That warning was called ‘the Tea Party,” and the GOP establishment didn’t like it either. Remember how all those activated Republican voters helped recapture Congress, yet most of the establishment types looked at them like they were something nasty that was smeared on their shoes? See, the base isn’t supposed to be activated. It’s supposed to be obedient. It’s supposed to turn out on election day to do volunteer work and write checks. It’s not supposed to try to have input. That’s for our betters, not for us.

    But the thing is, now we’re woke, and we’ve realized that our establishment sucks, and that we’re tired of being the suckees. They didn’t listen to us when we gave them the Tea Party, so now we gave them Trump. And they’re very, very upset with us. That’s a key reason they want to undercut Trump. Some people are just always going to want to trash the guy getting the attention and wielding the influence they think rightfully belongs to them. That’s true whether they are some donkey–looking senator from Arizona or Nebraska pimping a book about his agonizing moral struggles, or some tiresome op-ed scribbler serving as the domesticated house conservative on a failing liberal rag, or the invasion-happy beneficiary of his parents’ success who finds he can’t fill the cabins on his brochure’s cruises anymore.

  • Chief Obamacare Architect Fired, Forced To Settle Fraudulent Billing Investigation In Vermont.” I know we were all hoping he’d be pushed off the Nakatomi Tower…
  • Mike Rowe smacks down a moron who called him a white nationalist:

    You say that White Nationalists believe that everyone who goes to college is an “academic elite.” You then say that Republicans promote “anti-intellectualism.” You offer no proof to support either claim, but it really doesn’t matter – your statements successfully connect two radically different organizations by alleging a shared belief. Thus, White Nationalists and The Republican Party suddenly have something in common – a contempt for higher education. Then, you make it personal. You say that Republicans “love” me because they believe that my initiative and “their” initiative are one and the same. But of course, “their” initiative is now the same initiative as White Nationalists.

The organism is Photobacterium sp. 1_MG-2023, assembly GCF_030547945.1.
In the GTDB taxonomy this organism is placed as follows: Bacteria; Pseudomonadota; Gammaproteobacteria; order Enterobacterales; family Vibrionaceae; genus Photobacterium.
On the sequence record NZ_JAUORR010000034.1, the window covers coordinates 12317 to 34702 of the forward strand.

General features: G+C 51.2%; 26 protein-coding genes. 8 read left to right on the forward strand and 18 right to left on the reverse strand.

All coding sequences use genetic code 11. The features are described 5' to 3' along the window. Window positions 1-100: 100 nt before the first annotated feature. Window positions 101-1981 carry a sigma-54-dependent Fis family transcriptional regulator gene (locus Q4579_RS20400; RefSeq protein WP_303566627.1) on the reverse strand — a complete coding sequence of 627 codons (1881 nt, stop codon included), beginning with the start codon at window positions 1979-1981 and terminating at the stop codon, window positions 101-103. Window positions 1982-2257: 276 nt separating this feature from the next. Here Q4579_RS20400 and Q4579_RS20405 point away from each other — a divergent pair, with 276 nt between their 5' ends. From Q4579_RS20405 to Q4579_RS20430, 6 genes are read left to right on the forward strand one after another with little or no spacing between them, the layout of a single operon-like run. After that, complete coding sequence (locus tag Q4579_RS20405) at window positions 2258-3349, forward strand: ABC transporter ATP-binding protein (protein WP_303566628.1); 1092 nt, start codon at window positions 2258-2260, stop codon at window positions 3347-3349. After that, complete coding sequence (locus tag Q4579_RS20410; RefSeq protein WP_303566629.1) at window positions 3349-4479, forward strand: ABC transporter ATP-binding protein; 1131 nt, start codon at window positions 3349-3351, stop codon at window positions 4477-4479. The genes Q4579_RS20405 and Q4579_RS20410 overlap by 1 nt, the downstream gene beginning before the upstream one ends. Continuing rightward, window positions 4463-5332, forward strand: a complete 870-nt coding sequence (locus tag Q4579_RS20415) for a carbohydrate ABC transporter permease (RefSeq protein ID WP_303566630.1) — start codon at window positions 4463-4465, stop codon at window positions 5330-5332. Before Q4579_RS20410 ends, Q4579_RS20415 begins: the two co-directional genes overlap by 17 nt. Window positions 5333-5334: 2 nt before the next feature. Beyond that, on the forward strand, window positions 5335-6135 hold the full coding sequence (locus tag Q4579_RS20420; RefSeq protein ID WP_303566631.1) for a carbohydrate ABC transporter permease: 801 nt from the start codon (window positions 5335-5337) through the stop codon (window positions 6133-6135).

Very clever. Without offering a shred of evidence, you’ve implied that Republicans who support mikeroweWORKS do so because they believe I share their disdain for all things “intellectual.” And poof – just like that, Republicans, White Nationalists, and mikeroweWORKS are suddenly conflated, and the next thing you know, I’m off on a press tour to disavow rumors of my troubling association with the Nazis!

    Far-fetched? Far from it. That’s how logical fallacies work. A flaw in reasoning or a mistaken belief undermines the logic of a conclusion, often leading to real-world consequences. And right now, logical fallacies are not limited to the warped beliefs of morons with tiki torches, and other morons calling for “more dead cops.” Logical fallacies are everywhere.

  • “A Thorium-Salt Reactor Has Fired Up for the First Time in Four Decades.”
  • “One Statistics Professor Was Just Banned By Google.” Statistics professor Salil Mehta, adjunct professor at Columbia and Georgetown who teaches probability and data science, was banned by Google last Friday. “On Friday afternoon East Coast Time by surprise, I was completely shut down in all my Google accounts (all of my gmail accounts, blog, all of my university pages that were on google sites, etc.) for no reason and no warning.” His blog isn’t political and his Twitter account follows several prominent Democrats. (Update: restored.)
  • Mapping terrorist groups operating in Pakistan.
  • “After applying the latest big data technique to six 2,000 year-long proxy-temperature series we cannot confirm that recent warming is anything but natural – what might have occurred anyway, even if there was no industrial revolution.”
  • “For many Republicans, what matters most about Donald Trump is that he’s demonstrated resolve against the enemy — not the Islamic State or the Taliban, but the media.”